Navy coach Ken Niumatalolo said he felt his team caught Notre Dame in a perfect storm in Saturday's 23-21 victory at Notre Dame Stadium.
Niumatalolo said the possibility of a BCS bowl berth and the prospect of the No. 19 Irish playing No. 14 Pittsburgh next week could have had an affect on the way Notre Dame played.
"We felt like we had them in a perfect situation," Niumatalolo said. "We felt like if we come out, execute, we would have a chance to compete."
Notre Dame players said the didn't get caught looking ahead Saturday, but receiver Golden Tate did say he felt there wasn't the same energy level as usual at the start of the game for the Irish.
But the junior receiver couldn't explain why he felt the team was flat.
Now Notre Dame has to look to playing the part of spoiler for Pittsburgh's season.
It is a roll, coach Charlie Weis said, the team is up for.
"Pittsburgh just ended up beating Syracuse soundly today, and they're ready for their dog‑and‑pony show," Weis said. "It'll be the largest crowd in Heinz Field history. They're all ready for their major celebration when Notre Dame rolls into town, and we're going to go there with the intent of spoiling it."
Help from last season
Notre Dame didn't have too many problems with Navy's triple-option offense last season.
The Irish held the Midshipmen to 178 rushing yards in a 27-21 victory.
But it was Notre Dame's success that helped Navy in this year's game, according to the Midshipmen's coach.
"I think the thing that helped us this year was last year," Niumatalolo said. "We knew they would come out lined up in the same way. We didn't execute well against them last year, and we had a pretty good clue that they were going to come back and do the same things they did last year. We had a few things. We were expecting that same defense that we saw last year."
For Weis, Navy's 348 yard rushing day that produced two touchdowns was more of a product of Notre Dame failing to stop fullback Vince Murray.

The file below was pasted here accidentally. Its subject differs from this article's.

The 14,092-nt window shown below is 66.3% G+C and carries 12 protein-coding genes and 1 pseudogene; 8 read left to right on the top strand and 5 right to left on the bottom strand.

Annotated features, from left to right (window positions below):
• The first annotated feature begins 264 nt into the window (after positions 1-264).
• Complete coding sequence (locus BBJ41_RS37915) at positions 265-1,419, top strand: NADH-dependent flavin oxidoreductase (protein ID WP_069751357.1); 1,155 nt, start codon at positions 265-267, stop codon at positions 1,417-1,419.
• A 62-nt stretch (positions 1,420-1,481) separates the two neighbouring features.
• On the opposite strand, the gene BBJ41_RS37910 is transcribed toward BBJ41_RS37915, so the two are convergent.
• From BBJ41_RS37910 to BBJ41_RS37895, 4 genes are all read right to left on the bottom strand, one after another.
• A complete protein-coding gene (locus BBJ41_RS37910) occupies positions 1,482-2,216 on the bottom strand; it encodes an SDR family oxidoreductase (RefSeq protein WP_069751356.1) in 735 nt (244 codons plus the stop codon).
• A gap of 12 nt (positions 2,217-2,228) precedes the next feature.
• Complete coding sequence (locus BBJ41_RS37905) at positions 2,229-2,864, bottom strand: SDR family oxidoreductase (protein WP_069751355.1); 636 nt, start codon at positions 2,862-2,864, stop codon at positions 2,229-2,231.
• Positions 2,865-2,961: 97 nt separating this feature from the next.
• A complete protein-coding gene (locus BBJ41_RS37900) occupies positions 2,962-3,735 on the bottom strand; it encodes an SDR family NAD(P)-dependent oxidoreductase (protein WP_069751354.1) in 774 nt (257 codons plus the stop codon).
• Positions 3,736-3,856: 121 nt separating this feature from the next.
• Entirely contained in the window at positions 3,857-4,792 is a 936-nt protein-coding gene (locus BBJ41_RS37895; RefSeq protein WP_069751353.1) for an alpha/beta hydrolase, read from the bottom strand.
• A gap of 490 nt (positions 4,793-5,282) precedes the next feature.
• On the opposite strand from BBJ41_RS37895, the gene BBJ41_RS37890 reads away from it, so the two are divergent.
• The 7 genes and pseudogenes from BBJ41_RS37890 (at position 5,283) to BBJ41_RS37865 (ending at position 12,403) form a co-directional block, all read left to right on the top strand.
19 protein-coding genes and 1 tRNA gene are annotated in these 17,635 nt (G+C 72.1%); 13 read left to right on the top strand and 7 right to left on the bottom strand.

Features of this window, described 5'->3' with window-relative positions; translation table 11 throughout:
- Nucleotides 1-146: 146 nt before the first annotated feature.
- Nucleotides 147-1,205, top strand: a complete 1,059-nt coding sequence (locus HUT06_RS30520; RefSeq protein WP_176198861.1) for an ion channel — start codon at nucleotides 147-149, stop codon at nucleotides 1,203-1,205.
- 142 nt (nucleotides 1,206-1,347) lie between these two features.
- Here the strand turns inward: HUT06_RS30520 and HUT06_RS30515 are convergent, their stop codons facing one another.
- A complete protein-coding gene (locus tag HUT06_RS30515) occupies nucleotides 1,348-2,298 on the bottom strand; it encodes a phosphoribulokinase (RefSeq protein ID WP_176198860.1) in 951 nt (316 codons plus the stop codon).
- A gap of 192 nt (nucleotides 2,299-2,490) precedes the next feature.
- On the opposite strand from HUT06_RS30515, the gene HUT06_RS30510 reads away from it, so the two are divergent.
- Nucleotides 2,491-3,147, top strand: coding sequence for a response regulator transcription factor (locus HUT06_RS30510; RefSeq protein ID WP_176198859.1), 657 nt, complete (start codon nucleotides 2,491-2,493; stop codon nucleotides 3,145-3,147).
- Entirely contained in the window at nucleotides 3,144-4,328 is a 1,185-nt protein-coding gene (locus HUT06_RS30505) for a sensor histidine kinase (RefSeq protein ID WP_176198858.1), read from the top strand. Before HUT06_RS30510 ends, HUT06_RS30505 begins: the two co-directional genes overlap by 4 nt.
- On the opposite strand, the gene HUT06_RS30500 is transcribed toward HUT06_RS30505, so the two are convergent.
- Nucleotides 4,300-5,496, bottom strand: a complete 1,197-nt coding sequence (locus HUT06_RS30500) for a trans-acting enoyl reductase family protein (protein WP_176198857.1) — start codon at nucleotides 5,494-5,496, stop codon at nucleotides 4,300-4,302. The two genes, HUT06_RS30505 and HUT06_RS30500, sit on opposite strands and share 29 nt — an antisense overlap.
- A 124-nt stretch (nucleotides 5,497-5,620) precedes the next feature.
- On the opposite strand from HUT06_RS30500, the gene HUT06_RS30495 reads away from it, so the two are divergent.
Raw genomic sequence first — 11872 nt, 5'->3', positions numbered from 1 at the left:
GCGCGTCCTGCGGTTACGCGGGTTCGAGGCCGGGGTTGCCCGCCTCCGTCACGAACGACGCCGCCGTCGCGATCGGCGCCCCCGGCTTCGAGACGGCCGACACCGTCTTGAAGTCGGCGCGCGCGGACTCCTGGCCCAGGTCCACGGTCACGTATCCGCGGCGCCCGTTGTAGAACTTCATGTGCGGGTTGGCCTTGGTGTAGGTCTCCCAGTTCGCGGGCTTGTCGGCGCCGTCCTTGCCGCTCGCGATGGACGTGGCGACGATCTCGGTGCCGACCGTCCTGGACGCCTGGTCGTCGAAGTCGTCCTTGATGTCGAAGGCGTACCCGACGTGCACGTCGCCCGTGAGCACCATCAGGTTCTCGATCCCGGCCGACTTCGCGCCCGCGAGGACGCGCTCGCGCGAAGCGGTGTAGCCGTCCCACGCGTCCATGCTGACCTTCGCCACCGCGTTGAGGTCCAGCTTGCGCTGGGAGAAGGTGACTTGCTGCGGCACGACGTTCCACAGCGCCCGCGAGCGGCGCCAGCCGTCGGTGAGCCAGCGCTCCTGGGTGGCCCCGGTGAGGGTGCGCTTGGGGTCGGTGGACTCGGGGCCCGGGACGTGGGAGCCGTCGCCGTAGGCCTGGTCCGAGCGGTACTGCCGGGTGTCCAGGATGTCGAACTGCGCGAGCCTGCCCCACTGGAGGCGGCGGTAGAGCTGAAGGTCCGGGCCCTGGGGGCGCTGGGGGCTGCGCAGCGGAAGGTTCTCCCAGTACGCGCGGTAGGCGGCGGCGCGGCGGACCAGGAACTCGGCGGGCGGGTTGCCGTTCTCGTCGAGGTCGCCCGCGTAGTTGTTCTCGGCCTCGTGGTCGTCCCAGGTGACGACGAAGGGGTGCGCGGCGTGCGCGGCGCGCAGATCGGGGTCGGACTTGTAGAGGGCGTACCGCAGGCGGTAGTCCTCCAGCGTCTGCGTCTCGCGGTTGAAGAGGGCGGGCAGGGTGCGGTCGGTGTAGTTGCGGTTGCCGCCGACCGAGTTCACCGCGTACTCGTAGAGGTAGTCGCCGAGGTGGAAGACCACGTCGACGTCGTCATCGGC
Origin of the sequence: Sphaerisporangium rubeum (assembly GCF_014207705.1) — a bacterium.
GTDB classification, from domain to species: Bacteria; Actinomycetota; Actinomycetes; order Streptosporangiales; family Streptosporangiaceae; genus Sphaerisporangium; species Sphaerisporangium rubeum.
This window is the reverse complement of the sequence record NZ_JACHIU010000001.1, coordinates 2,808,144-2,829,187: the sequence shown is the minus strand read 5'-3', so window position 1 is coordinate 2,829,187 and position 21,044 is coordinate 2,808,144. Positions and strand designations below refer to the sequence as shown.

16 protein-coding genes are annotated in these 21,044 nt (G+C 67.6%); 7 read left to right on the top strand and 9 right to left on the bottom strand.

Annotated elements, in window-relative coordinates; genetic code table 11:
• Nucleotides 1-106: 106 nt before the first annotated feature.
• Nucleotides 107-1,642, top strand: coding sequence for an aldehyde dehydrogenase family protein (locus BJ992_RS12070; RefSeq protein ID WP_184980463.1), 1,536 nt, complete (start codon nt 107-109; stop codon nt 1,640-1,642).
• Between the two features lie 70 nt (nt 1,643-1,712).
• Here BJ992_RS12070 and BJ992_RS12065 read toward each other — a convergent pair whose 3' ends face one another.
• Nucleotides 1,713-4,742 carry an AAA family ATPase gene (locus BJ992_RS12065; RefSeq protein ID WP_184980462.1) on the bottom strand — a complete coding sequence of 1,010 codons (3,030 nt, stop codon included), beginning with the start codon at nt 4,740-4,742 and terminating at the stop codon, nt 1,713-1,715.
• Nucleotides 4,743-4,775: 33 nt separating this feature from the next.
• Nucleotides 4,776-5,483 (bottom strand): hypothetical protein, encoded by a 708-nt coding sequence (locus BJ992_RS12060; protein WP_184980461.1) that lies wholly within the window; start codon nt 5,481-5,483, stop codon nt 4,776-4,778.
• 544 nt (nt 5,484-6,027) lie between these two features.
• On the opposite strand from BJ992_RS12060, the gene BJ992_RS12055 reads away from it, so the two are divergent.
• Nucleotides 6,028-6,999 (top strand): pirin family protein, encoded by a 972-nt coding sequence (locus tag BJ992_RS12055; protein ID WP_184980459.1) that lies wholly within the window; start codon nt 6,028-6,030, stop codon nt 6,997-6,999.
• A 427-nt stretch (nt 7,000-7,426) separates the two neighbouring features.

The junior ran for 156 yards with a 25-yard touchdown he could have walked in to start the second quarter.
"I think the first thing you have to do is stop the fullback," Weis said. "That's were the whole defense starts. He had too many yards, some of them easy yards."
Notre Dame tight end Kyle Rudolph left late in the third quarter and was in street clothes after the game.
During the game, the prognosis on the sophomore tight end looked bleak, according to Weis.
"Well, at first, the first word back to me was collarbone, and I thought, oh, here we go again," Weis said. "But then the medical people came back – I don't know for sure what the complete diagnosis is, but the medical people came back and said he'll be gone for the day, but we should have him back. All I'm thinking is Michael Floyd revisited. That's what I'm feeling. But I really don't know other than the fact that during the game they came back to me, he's out for the game, but he's not out. I'll have to wait and see what they say tomorrow."
The Irish also got a scare when quarterback Jimmy Clausen was hit hard and fumbled at the goal line to end the third quarter.
Clausen stayed on the ground for a while, but was able to continue to play after Navy gave the ball back to Notre Dame early in the fourth quarter.
"Well, at first when he's laying on the ground, my first concern was his head," Weis said of Clausen. "That's what I'm concerned with the most. But once he got up, he was sore all over, but the only thing that was really hurt was his left hand. We weren't going to be underneath the center with the way the game was going, we were going to be in shotgun, so after he regained his composure – I told him that if I was looking at him and I didn't think he could do it, he's not going whether he wanted to or not.
"After he gained his composure and took a couple shotgun snaps and there was a little timing lapse, like we didn't have to go right back out there because they had a little drive going. But the time that happened he had recovered and he was pretty much ready to go."